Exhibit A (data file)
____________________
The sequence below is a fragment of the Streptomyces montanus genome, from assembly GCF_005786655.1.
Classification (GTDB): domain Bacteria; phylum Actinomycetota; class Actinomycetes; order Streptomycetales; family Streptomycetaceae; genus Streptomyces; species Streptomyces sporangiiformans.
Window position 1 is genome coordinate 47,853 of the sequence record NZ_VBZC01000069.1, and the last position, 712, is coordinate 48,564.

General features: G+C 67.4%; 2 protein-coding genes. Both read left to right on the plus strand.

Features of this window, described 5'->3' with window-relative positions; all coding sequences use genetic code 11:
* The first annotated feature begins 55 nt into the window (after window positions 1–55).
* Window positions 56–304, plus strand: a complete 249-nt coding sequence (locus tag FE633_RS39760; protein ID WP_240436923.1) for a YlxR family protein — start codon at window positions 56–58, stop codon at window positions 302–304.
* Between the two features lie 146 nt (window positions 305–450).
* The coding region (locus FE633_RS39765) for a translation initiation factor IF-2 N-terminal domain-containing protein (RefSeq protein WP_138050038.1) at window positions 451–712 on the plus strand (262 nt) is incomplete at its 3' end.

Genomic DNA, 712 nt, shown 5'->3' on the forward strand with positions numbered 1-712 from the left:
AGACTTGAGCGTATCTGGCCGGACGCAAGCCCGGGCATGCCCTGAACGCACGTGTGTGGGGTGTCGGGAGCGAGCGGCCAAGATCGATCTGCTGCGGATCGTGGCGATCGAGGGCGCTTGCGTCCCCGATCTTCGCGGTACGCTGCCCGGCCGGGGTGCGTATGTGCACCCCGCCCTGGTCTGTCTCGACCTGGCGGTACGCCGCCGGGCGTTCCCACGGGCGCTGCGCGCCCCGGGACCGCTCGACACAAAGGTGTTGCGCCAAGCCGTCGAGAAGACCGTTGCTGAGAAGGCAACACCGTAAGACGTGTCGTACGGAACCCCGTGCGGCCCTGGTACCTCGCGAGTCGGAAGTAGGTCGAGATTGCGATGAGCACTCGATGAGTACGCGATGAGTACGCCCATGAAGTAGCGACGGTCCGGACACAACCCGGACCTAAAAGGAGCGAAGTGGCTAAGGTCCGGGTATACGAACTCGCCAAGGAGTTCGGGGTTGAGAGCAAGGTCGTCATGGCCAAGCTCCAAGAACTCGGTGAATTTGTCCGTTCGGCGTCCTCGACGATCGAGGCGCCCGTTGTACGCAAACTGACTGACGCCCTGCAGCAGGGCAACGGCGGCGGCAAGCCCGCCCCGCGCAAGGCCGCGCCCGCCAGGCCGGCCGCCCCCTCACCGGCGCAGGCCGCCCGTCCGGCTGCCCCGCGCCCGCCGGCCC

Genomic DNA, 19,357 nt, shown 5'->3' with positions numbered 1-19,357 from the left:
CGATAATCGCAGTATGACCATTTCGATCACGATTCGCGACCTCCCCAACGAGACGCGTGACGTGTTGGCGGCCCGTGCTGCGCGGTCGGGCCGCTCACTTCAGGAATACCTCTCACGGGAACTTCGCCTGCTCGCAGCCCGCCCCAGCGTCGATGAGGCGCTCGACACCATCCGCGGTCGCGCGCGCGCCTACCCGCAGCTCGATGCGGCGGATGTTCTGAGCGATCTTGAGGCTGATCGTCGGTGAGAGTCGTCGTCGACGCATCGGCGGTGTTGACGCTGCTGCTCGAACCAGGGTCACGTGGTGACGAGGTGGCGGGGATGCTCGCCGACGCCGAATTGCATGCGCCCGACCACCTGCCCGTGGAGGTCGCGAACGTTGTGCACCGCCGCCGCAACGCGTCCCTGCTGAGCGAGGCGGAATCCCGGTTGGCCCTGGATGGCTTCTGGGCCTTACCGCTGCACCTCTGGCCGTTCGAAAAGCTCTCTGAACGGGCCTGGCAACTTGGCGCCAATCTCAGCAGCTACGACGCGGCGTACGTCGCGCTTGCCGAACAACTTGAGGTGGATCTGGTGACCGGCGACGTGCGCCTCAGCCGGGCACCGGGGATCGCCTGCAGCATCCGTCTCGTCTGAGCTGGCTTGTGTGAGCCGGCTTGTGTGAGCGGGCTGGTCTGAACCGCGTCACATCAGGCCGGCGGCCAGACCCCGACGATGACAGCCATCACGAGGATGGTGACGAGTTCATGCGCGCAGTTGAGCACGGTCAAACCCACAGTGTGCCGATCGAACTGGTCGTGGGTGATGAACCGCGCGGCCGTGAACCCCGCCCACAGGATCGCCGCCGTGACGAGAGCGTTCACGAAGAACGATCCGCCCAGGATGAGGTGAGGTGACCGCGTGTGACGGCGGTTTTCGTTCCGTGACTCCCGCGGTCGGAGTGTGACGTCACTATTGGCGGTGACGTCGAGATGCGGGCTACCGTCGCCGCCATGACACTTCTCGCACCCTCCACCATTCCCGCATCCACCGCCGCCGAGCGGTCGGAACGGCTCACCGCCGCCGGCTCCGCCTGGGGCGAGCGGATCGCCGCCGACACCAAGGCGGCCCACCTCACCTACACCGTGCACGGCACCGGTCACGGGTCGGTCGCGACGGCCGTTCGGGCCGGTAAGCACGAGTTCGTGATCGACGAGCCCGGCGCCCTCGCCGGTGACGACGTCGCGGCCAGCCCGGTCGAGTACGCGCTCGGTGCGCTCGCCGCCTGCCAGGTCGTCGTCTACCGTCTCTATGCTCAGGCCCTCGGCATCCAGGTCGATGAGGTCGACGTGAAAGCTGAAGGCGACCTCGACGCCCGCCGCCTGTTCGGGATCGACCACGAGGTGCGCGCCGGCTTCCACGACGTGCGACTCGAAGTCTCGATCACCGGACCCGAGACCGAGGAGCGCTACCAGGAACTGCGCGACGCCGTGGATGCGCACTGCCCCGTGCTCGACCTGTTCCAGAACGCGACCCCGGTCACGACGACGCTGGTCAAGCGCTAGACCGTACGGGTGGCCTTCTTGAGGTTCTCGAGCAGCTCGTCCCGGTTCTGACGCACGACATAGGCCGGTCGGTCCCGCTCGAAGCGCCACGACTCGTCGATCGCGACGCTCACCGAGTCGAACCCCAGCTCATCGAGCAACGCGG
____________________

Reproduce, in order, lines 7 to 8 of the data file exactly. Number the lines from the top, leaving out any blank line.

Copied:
* Window positions 56–304, plus strand: a complete 249-nt coding sequence (locus tag FE633_RS39760; protein ID WP_240436923.1) for a YlxR family protein — start codon at window positions 56–58, stop codon at window positions 302–304.
* Between the two features lie 146 nt (window positions 305–450).